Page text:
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MIT Technology Review

Japan has just landed two rovers on the surface of an asteroid

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The country is the first to successfully land rovers on an asteroid’s surface.

The journey: The Hayabusa-2 spacecraft set out on its mission to the 3,000-foot-wide Ryugu asteroid in 2014 and finaly arrived in June this year.

The news: Two of the the mission’s four rovers were deployed from the Hayabusa-2, touching down on the asteroid today. The seven-inch-wide devices will be hopping around the space rock to take photos and temperature readings of Ryugu. (See a photo snapped as the rovers were coming in for a landing.)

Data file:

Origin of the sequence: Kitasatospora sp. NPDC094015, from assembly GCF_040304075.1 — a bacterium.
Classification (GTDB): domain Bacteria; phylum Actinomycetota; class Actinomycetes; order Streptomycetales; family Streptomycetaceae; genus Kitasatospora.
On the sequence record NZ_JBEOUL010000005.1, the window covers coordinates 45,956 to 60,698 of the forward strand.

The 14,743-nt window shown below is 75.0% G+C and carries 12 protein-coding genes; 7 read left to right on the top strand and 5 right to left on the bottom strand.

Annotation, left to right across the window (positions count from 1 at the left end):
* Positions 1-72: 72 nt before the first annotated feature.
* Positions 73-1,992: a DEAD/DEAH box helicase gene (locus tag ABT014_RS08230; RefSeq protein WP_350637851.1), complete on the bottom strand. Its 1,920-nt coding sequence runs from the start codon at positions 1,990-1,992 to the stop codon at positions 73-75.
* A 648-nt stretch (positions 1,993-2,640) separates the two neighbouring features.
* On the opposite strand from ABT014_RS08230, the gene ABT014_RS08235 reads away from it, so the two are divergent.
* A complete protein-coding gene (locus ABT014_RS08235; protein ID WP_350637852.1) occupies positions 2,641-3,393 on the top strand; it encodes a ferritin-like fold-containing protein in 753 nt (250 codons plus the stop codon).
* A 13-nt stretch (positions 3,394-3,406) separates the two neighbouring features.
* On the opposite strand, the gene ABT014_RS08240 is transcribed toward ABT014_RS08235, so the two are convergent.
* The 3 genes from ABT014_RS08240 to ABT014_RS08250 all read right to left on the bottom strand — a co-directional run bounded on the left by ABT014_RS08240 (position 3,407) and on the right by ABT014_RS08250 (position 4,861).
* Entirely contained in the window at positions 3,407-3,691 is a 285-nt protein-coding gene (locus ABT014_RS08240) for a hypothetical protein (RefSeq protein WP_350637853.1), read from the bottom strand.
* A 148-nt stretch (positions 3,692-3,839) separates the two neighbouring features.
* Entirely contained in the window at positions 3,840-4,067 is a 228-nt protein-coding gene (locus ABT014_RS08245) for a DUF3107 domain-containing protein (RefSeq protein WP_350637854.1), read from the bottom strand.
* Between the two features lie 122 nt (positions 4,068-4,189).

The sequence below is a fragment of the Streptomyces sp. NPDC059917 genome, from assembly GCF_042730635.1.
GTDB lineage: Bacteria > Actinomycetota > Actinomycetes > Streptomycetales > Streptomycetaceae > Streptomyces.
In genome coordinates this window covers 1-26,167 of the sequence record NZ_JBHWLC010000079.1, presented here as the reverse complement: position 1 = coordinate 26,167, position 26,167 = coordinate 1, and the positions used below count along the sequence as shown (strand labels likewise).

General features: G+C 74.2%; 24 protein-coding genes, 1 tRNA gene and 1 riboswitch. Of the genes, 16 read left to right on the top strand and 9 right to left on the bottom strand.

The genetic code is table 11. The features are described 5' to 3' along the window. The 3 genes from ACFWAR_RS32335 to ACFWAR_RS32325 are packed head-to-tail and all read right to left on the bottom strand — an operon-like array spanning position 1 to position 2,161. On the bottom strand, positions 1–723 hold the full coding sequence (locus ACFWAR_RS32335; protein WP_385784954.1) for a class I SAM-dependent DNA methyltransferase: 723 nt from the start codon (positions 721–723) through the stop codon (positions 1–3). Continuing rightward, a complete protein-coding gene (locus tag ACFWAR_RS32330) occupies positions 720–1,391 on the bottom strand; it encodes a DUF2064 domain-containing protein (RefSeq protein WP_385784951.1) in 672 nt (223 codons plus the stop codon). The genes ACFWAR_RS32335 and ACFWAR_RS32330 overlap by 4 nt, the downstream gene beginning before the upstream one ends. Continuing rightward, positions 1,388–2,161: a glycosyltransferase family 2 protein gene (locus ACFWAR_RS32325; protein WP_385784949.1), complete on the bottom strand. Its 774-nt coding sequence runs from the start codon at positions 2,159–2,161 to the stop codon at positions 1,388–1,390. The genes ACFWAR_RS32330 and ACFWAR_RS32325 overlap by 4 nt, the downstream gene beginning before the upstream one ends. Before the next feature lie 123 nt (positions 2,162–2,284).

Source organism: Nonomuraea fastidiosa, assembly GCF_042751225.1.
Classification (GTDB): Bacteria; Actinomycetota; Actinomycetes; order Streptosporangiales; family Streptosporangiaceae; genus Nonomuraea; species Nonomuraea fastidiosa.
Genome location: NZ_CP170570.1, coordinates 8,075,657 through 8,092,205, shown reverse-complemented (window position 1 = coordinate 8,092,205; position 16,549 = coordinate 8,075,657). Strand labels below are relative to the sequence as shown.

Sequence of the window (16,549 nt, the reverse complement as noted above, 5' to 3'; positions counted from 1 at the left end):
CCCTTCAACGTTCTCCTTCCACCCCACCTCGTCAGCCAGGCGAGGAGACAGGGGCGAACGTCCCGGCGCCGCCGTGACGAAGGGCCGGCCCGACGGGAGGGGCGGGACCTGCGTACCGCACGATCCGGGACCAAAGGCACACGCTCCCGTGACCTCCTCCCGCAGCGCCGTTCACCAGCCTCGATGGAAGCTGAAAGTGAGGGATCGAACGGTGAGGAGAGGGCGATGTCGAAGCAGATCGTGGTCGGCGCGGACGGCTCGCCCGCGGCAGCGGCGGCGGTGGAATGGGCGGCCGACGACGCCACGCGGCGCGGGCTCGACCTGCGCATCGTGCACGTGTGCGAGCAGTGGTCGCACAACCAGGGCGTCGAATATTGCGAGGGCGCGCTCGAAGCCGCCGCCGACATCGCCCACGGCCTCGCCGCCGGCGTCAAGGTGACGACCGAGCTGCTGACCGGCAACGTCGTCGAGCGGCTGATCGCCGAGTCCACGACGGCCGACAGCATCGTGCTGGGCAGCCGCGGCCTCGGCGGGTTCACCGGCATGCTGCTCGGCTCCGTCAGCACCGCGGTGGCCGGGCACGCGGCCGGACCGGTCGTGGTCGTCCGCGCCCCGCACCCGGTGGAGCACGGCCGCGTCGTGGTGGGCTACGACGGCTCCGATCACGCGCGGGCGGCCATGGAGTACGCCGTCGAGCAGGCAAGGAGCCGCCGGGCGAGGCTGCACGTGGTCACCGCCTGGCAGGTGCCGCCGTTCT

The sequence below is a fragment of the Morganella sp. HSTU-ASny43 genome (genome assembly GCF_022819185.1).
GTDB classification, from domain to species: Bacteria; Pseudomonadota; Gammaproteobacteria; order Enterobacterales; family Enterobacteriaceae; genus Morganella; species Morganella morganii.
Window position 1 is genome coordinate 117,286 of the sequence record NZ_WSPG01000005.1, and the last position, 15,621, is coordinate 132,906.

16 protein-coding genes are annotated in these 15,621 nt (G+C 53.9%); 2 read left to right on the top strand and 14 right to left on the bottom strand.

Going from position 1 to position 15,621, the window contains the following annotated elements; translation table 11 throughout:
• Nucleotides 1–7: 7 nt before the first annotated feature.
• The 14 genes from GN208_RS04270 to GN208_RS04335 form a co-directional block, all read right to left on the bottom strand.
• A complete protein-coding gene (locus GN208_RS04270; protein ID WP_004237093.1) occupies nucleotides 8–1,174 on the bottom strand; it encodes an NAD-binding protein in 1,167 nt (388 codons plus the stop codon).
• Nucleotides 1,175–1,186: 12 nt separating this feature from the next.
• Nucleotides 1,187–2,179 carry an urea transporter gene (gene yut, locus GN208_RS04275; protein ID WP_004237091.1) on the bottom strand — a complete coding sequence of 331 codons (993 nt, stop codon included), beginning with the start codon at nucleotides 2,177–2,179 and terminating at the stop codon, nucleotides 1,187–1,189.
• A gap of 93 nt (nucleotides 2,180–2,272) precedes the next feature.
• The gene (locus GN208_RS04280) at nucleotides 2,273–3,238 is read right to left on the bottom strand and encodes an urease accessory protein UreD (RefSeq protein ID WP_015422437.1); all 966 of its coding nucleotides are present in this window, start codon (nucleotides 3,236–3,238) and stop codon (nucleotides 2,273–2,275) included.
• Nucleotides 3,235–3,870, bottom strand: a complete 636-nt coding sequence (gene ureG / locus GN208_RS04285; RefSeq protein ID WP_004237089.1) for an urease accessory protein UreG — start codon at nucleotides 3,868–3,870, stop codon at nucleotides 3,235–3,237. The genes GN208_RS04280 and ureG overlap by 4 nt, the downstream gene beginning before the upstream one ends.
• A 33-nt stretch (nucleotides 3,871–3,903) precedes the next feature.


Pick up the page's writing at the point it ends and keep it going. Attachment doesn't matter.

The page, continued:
What’s next? Over the next year, two larger landers will also be released onto the asteroid to collect data and rock samples. The Hayabusa-2 will then depart in December 2019, bringing the rocks back to Earth for researchers to study. “If we find water and organics are similar to that on Earth, it will be evidence that space rocks like Ryugu are how we all began,” Elizabeth Tasker of Japan’s aerospace agency told New Scientist.